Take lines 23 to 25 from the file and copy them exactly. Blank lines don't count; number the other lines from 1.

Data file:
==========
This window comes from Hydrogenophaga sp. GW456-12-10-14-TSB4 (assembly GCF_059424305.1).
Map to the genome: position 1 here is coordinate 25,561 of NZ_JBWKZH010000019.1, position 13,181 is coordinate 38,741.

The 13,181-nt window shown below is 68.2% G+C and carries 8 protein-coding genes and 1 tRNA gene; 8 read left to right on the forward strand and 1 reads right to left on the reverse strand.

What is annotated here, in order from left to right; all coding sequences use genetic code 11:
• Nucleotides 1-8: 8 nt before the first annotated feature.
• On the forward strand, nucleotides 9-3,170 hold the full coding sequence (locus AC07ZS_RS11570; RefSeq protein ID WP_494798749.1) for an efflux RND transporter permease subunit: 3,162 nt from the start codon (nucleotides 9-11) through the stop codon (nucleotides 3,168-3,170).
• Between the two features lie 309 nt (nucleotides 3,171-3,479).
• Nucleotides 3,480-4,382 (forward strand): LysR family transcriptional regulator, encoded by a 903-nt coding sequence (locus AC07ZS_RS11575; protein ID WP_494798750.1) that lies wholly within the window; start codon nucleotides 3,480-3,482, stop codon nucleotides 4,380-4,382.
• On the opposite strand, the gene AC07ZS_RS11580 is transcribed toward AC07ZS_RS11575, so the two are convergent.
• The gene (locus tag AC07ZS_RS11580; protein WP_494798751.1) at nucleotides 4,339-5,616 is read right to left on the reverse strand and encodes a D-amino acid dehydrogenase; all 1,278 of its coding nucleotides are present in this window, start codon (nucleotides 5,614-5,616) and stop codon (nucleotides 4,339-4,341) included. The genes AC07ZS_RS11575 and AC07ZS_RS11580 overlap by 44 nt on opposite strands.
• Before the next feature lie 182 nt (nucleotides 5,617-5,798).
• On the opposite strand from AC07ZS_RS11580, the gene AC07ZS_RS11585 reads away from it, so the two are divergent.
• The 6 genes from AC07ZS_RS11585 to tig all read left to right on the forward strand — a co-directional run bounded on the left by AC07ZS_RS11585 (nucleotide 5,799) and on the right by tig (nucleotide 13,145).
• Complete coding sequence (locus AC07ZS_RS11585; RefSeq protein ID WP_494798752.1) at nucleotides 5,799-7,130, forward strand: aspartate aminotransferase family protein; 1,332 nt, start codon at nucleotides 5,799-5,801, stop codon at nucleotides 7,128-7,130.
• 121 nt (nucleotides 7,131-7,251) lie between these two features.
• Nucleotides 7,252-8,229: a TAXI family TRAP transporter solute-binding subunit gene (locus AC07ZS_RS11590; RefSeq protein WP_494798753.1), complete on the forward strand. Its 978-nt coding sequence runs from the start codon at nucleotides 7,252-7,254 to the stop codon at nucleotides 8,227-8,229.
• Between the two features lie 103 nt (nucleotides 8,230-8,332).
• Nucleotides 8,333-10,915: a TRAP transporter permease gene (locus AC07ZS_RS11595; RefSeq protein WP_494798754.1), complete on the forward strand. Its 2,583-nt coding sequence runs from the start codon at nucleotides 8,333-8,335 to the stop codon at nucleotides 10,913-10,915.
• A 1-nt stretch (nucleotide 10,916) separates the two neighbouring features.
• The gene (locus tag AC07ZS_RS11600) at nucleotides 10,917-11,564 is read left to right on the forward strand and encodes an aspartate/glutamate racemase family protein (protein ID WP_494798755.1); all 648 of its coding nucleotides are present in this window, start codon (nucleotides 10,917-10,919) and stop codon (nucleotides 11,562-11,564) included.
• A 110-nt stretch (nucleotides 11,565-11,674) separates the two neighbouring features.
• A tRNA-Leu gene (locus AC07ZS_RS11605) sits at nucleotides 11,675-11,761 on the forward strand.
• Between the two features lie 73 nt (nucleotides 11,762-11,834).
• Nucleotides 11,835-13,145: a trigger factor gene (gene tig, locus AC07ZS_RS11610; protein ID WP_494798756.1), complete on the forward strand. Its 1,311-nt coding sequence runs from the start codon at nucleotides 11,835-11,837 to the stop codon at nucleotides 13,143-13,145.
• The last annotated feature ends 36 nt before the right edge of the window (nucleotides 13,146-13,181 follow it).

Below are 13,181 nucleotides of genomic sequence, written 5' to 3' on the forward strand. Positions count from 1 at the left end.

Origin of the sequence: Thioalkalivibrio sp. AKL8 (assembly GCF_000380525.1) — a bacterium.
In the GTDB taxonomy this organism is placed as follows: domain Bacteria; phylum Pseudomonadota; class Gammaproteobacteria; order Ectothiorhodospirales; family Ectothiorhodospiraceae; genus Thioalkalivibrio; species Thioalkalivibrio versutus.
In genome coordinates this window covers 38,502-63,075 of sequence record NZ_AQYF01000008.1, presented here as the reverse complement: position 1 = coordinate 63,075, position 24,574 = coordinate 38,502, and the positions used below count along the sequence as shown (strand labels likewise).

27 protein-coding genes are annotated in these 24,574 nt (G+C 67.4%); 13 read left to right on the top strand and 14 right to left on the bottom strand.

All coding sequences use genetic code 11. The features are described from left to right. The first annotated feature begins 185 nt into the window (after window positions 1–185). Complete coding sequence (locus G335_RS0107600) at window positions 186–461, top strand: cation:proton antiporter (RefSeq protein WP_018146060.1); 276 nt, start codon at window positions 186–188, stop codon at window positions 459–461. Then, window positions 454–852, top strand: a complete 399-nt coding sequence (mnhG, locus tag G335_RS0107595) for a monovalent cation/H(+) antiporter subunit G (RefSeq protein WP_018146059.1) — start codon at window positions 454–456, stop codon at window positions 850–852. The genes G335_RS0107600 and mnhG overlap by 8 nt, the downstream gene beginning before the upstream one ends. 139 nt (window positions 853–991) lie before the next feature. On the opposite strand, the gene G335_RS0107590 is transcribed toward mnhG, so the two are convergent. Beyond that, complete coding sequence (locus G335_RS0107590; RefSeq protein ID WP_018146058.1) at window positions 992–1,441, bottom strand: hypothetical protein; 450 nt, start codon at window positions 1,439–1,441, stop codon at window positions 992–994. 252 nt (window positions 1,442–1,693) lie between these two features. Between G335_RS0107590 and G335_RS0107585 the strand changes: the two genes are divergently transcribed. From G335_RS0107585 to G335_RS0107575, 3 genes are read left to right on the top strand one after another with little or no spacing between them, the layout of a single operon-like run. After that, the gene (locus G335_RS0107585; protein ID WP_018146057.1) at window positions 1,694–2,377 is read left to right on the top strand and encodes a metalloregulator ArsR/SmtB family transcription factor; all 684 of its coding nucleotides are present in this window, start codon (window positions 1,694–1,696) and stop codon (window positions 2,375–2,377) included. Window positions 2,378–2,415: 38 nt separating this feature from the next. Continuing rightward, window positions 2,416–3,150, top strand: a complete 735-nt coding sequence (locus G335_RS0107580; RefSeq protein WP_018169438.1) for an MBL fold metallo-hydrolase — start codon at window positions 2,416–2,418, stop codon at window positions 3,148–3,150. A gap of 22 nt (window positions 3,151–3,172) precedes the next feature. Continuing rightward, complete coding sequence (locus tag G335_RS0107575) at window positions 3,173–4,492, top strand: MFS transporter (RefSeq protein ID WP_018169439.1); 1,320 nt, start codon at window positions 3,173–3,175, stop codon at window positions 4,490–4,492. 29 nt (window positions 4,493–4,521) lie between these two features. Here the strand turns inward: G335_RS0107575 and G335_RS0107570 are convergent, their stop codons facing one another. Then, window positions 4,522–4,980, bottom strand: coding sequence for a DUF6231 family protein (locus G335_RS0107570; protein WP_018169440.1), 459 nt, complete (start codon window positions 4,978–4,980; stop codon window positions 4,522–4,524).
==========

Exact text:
• Between the two features lie 73 nt (nucleotides 11,762-11,834).
• Nucleotides 11,835-13,145: a trigger factor gene (gene tig, locus AC07ZS_RS11610; protein ID WP_494798756.1), complete on the forward strand. Its 1,311-nt coding sequence runs from the start codon at nucleotides 11,835-11,837 to the stop codon at nucleotides 13,143-13,145.
• The last annotated feature ends 36 nt before the right edge of the window (nucleotides 13,146-13,181 follow it).